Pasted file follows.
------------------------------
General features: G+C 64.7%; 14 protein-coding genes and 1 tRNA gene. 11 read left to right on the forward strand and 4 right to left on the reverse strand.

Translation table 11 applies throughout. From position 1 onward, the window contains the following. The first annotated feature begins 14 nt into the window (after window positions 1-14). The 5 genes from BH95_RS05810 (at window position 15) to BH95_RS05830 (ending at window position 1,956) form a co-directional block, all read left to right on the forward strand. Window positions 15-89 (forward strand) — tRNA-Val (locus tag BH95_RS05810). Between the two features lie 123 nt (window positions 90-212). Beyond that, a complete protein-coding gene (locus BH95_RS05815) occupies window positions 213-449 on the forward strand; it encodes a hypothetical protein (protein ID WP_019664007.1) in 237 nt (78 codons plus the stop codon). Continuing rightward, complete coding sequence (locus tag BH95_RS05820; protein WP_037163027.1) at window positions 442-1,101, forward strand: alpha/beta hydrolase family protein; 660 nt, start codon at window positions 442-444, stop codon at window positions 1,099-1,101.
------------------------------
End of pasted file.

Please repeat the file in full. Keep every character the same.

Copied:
General features: G+C 64.7%; 14 protein-coding genes and 1 tRNA gene. 11 read left to right on the forward strand and 4 right to left on the reverse strand.

Translation table 11 applies throughout. From position 1 onward, the window contains the following. The first annotated feature begins 14 nt into the window (after window positions 1-14). The 5 genes from BH95_RS05810 (at window position 15) to BH95_RS05830 (ending at window position 1,956) form a co-directional block, all read left to right on the forward strand. Window positions 15-89 (forward strand) — tRNA-Val (locus tag BH95_RS05810). Between the two features lie 123 nt (window positions 90-212). Beyond that, a complete protein-coding gene (locus BH95_RS05815) occupies window positions 213-449 on the forward strand; it encodes a hypothetical protein (protein ID WP_019664007.1) in 237 nt (78 codons plus the stop codon). Continuing rightward, complete coding sequence (locus tag BH95_RS05820; protein WP_037163027.1) at window positions 442-1,101, forward strand: alpha/beta hydrolase family protein; 660 nt, start codon at window positions 442-444, stop codon at window positions 1,099-1,101.